Relics - Holy vessels of Grace and Mercy
We do not worship, we do not adore, for fear that we should bow down to the creature rather than to the Creator, but we venerate the relics of the martyrs in order the better to adore Him whose martyrs they are. -St. Jerome
Relic of St.Antony of Padua
The Shrine Features a Class 1 Relic of St. Antony. The Relic is visible at the base of St.Antony's statue placed at the left side of the main alter. This Relic is an instrument of God's miraculous power.
In his address to the young on the occasion of the 20th World Youth Day in Cologne in 2005, Pope Benedict XVI said: “Relics direct us towards God himself: it is he who, by the power of his grace, grants to weak human beings the courage to bear witness to him before the world. By inviting us to venerate the mortal remains of the martyrs and saints, the Church does not forget that, in the end, these are indeed just human bones, but they are bones that belonged to individuals touched by the living power of God. The relics of the saints are traces of that invisible but real presence which sheds light upon the shadows of the world and reveals the Kingdom of Heaven in our midst. They cry out with us and for us: ‘Maranantha!’ – ‘Come, Lord Jesus!’”.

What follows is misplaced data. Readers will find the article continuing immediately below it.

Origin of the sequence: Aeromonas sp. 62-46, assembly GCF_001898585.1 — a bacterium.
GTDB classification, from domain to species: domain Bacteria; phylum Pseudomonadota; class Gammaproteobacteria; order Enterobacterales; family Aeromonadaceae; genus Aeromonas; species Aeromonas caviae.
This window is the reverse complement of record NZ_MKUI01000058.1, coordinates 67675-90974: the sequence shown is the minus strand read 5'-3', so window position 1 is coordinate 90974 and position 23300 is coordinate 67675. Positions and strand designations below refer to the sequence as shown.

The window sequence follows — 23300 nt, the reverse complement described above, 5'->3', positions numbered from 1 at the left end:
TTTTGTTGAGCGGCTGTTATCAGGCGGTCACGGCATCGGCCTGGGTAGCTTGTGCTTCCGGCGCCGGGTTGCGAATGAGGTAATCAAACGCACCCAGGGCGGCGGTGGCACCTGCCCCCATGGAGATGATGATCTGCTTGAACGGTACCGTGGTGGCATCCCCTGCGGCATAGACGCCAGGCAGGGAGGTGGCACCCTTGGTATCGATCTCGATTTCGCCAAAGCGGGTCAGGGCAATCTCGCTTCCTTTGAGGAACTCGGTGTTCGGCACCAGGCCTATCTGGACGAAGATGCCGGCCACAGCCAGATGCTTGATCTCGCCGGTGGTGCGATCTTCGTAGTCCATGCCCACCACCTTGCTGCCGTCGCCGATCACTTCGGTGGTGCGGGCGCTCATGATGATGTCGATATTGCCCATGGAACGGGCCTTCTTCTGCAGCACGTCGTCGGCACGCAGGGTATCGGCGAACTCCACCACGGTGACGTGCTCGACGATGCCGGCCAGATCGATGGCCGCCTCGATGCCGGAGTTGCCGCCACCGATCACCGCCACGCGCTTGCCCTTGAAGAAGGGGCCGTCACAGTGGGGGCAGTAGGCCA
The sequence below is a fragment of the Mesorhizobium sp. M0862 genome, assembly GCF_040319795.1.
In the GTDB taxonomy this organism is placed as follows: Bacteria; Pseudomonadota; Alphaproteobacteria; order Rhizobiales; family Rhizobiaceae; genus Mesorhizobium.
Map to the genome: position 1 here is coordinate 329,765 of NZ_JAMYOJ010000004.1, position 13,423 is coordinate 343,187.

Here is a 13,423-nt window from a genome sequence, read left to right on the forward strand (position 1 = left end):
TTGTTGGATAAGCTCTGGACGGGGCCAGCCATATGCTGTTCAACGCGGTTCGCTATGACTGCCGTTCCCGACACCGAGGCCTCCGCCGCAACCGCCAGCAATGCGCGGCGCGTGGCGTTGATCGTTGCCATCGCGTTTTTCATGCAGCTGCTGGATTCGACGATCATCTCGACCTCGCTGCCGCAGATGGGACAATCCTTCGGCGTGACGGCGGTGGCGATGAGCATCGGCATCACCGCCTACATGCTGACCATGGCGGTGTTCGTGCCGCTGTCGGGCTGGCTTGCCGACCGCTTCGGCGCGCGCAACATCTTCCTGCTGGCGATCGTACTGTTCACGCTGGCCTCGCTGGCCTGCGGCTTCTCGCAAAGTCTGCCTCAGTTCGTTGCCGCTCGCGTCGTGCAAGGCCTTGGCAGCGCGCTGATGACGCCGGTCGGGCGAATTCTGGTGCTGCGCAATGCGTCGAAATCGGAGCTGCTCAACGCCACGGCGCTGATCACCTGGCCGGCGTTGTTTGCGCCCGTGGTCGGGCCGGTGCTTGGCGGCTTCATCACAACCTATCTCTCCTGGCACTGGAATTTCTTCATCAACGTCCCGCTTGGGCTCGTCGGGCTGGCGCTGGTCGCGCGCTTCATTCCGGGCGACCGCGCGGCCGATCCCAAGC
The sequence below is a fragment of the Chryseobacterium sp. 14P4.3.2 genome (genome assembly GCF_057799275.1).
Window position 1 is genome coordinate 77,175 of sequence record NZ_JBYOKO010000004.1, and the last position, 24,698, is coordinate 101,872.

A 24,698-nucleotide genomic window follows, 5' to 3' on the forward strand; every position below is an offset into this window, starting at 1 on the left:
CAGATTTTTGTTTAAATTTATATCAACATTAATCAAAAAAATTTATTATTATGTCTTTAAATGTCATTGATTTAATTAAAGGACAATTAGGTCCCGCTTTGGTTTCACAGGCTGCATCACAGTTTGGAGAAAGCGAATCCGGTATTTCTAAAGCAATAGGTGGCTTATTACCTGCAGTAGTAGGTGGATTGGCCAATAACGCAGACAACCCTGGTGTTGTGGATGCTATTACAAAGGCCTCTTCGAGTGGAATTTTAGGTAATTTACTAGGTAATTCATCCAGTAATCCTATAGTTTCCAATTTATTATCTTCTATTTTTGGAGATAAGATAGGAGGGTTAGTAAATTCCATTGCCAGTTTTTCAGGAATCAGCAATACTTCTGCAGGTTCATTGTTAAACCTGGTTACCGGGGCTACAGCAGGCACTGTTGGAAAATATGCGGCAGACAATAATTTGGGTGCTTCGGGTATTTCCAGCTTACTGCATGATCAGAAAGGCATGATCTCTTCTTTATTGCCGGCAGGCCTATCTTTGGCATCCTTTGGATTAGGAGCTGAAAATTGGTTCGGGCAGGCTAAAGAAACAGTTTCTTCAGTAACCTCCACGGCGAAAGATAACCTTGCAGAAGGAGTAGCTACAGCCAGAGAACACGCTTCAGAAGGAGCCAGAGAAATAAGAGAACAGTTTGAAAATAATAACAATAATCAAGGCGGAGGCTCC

What is a Relic?
Relics, simply stated, are the physical remains and effects of saints. The word “relic” comes from the Latin relic, meaning to leave behind or abandon. We can think of relics as mementos, left behind by holy men and women called saints after their death.
Why Do We Venerate Relics?
The veneration of relics is an ancient custom. Relics, which in some way related to the saints during their lifetime, continue to bring God’s saving power to his people through the intercession of the saints in Heaven. The saints did not leave us once their earthly lives ended, but rather in/through the communion of saints, they remain close to us, blessing, and praying for us.
There are three classes of relics: first, second, and third.
First-class: Remains from the body of a saint (e.g., a bone fragment) as well as items directly associated with events of Christ’s life and Passion (e.g., a piece of the true cross).
Second-class: An item used or owned by a saint (e.g., a fragment of clothing).
Third-class: An item (e.g., a piece of cloth) that has been touched to a first- or second-class relic. Often, a third-class relic is affixed to a prayer card or medal associated with a particular saint.
A Document of Authentication, typically signed by a bishop, abbot, or religious superior and two witnesses is a means of establishing the authenticity of first- and second-class relics. Third-class relics do not have such documentation; they are venerated through the gift of faith.
With the physical presence of a Relic it is like St.Antony is Physically Present in Palayamkottai. So While praying here in the shrine before St.Antony we can pray with great confidence as like our saint would interceed for sure.